The Church is one of the best networking tools out there. Rather than creating a special program for people with a disability, why not facilitate friendship instead? (For more ideas see Erik Carter’s Including People with Disabilities in Faith CommunitiesBrookes Publishing, 2007.)


I heard recently of a nondenominational church where a visitor was making noises that frightened the people around him.

The pastor asked the family how he could help them feel welcome. At their request he started the next service by introducing them. "You may have noticed that it sounds like he’s struggling to breathe, but he’s fine. He has Tourette’s syndrome, which causes uncontrollable movements and sounds. Please join me in welcoming them," he said.

Rather than assuming what individuals with disabilities need to receive or have to offer, ask them. One might make an enthusiastic usher. Others might be uncomfortable greeting strangers, but are whizzes in the sound booth or flowerbed.



The need to speak up goes for the family with the disability as well. It’s easy for me to walk away. Life as a caregiver is stressful enough. Do I really need to do the hard work of speaking gently to people who have misunderstood me? Unfortunately, yes I do.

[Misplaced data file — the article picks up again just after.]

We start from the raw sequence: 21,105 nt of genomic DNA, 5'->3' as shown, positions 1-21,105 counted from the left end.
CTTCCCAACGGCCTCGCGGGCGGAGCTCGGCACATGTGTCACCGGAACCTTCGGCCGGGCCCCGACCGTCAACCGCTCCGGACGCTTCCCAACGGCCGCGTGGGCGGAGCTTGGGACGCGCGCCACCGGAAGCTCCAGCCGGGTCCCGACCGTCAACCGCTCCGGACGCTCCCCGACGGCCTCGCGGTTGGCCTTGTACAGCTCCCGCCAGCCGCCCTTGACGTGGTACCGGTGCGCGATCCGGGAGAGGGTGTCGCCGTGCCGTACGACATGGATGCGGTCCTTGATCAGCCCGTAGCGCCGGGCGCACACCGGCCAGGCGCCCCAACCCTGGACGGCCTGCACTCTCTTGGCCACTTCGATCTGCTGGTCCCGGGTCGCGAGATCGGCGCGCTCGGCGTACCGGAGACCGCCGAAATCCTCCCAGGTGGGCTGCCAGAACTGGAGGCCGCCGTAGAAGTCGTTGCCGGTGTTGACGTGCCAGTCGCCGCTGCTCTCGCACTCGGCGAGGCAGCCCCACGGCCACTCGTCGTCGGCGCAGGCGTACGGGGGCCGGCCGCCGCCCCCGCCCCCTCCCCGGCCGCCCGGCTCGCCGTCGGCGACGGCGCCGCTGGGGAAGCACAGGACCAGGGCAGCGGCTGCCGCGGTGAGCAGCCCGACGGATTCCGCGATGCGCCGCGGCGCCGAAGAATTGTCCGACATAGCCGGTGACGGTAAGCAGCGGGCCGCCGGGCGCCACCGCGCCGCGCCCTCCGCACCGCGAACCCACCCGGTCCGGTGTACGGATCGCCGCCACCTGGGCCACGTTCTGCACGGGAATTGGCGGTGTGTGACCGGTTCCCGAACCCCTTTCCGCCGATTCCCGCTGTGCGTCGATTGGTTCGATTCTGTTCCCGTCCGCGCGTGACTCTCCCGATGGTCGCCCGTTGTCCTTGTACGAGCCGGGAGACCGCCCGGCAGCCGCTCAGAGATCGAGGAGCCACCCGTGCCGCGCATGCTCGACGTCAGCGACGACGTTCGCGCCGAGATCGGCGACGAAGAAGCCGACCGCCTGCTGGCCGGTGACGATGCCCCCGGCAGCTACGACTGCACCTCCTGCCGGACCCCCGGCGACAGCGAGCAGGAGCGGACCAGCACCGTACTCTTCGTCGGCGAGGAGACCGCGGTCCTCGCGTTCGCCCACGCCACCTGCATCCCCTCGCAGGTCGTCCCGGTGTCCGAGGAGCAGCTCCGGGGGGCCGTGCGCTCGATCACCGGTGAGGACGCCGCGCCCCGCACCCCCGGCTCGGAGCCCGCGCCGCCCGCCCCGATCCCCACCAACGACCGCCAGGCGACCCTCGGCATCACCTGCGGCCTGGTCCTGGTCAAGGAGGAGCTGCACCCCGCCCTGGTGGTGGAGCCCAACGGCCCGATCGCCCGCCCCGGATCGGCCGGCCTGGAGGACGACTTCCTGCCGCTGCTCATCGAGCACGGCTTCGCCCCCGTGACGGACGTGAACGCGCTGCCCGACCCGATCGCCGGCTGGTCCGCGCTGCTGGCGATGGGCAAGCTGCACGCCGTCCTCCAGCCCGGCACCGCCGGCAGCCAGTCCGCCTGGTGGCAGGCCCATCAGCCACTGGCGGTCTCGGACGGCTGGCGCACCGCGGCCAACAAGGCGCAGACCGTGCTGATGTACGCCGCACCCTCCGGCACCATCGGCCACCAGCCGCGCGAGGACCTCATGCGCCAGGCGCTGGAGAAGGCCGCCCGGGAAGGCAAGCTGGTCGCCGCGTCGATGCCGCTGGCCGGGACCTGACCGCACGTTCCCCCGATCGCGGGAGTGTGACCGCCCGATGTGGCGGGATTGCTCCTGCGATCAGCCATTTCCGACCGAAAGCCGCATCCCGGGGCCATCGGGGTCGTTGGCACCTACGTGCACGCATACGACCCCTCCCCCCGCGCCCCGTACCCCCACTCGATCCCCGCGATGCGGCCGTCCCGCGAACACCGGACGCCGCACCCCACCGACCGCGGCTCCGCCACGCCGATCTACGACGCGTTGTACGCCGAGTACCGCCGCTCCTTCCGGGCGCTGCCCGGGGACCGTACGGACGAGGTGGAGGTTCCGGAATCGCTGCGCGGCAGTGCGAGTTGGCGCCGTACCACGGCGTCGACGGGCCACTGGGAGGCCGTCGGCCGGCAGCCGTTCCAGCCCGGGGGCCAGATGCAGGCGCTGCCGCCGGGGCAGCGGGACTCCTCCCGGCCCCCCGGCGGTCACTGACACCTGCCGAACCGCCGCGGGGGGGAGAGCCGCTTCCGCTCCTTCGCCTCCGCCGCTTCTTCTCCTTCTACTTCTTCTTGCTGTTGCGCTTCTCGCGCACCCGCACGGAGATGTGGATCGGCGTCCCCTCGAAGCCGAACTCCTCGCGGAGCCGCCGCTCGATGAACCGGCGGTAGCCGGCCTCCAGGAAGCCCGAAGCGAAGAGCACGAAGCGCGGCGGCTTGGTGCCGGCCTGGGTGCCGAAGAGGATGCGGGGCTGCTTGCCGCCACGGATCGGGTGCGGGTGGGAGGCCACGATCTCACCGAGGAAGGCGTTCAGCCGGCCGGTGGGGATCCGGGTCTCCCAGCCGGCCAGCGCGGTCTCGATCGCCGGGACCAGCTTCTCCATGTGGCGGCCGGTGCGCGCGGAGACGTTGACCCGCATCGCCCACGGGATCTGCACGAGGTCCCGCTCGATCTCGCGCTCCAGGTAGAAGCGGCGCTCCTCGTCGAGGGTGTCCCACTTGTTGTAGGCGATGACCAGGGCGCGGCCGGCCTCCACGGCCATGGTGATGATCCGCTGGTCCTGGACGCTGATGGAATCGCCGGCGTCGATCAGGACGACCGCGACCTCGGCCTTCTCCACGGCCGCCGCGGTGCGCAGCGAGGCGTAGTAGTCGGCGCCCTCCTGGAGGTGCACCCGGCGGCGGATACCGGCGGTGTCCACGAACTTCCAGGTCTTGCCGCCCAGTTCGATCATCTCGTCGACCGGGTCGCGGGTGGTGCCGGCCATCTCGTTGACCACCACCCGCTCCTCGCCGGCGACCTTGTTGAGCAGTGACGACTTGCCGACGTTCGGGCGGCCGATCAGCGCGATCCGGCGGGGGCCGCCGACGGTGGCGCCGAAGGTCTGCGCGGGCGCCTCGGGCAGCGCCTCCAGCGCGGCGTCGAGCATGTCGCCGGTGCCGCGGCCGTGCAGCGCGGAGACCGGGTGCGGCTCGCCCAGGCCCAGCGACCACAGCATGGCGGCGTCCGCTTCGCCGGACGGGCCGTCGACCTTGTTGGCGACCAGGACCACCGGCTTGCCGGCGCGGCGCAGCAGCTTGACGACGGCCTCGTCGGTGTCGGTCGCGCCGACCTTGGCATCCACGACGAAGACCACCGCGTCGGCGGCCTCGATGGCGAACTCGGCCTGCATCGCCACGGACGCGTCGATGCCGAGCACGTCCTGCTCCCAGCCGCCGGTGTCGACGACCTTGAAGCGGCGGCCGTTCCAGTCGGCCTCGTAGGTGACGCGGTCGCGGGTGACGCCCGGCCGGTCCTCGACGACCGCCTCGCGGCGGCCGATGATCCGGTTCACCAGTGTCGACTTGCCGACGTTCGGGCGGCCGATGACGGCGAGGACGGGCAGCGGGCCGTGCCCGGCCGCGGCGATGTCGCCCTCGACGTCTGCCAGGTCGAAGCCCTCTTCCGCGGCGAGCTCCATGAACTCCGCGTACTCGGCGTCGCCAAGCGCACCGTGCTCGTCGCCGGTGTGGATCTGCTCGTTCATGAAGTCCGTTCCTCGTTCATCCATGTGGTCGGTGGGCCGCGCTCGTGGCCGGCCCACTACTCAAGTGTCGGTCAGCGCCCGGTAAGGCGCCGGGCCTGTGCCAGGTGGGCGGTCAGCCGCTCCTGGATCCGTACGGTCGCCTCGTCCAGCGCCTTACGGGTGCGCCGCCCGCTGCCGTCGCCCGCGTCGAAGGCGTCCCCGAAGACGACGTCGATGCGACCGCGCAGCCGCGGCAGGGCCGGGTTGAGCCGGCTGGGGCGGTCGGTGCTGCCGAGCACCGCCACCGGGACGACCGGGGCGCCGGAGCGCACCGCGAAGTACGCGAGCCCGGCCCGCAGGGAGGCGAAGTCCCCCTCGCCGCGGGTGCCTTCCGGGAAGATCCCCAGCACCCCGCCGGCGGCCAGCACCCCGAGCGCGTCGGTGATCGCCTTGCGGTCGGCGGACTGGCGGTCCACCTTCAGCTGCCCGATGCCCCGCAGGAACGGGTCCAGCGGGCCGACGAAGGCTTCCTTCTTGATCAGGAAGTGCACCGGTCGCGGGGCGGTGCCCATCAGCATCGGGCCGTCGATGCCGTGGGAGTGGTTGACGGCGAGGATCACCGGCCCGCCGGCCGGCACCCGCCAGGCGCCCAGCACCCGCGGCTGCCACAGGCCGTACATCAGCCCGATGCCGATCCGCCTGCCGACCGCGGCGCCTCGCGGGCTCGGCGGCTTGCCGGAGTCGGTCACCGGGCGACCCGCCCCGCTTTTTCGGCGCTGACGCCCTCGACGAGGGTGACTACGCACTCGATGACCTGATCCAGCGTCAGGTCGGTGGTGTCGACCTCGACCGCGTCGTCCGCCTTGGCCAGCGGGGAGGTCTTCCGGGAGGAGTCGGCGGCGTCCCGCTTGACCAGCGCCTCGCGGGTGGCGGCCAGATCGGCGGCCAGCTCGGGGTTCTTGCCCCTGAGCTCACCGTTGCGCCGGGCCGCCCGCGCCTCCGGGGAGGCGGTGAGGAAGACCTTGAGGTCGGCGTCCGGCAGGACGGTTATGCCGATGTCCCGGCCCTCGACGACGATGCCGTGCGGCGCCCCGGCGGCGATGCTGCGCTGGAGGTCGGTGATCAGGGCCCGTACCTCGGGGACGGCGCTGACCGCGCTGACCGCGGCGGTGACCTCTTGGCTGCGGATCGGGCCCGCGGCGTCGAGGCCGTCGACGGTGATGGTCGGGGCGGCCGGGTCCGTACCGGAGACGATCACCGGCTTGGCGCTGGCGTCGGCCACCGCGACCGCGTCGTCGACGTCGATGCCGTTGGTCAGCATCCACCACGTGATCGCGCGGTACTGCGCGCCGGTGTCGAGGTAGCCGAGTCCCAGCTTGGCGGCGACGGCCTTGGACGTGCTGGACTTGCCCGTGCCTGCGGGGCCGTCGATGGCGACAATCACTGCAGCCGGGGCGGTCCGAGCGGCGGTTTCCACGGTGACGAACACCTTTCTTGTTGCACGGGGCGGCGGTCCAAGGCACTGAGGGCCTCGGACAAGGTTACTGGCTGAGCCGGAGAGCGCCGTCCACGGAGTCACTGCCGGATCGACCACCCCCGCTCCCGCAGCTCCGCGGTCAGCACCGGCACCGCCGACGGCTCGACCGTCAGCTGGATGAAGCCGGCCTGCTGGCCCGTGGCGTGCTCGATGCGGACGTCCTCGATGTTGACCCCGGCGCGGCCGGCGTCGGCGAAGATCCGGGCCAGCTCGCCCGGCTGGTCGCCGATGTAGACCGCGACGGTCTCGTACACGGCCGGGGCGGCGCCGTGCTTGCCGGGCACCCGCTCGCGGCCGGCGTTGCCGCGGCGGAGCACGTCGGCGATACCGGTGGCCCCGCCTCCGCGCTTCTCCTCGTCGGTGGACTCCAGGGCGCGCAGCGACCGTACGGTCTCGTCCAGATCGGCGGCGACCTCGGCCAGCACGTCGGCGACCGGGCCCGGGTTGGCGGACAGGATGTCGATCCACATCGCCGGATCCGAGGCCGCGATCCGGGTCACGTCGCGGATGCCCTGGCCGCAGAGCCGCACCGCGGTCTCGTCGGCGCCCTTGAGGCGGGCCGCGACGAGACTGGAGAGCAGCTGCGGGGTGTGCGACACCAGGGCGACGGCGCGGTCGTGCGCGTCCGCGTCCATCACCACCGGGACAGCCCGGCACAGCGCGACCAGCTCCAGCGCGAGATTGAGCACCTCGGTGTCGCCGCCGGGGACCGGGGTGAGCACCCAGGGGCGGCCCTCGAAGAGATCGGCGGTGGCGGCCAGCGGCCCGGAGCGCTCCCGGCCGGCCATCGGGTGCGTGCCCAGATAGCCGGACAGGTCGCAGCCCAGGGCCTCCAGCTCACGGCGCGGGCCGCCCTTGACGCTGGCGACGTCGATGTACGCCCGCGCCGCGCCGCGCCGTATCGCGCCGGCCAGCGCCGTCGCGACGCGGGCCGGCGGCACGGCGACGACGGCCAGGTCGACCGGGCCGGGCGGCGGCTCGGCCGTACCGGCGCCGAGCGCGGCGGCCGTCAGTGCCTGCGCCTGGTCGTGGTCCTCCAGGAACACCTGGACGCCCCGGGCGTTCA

Recently, before church, my daughter and another girl were tossing a plastic knife pretending to be Marvel characters. I was thrilled. My daughter was playing the same thing at the same time with another child – a friend!

As I beamed, someone stepped between me and my daughter and told her to put the knife away. Where I saw budding social skills, she saw an inappropriate toy.

I was tempted to not say anything. Instead I asked for her perspective and told her mine. I promised to keep plastic knives at home, and requested she speak to me about any future concerns rather than correcting my daughter herself. We reaffirmed our commitment to one another.

When parents of children with disabilities described positive attitudes toward their family at church (in Ault’s study), they used words like "welcoming, supportive, willingness to be inclusive, accommodating, accepting, loving, willing to try, showing a genuine interest, understanding, kind, thoughtful, nice, caring and tolerant."

Not perfect – we all get it wrong sometimes – but we’re willing to try.

Angeline Schellenberg is the author of Tell Them It Was Mozart (Brick Books, 2016), a book about raising children on the autism spectrum, which won three Manitoba book awards. She lives in Winnipeg with her husband and two teenagers.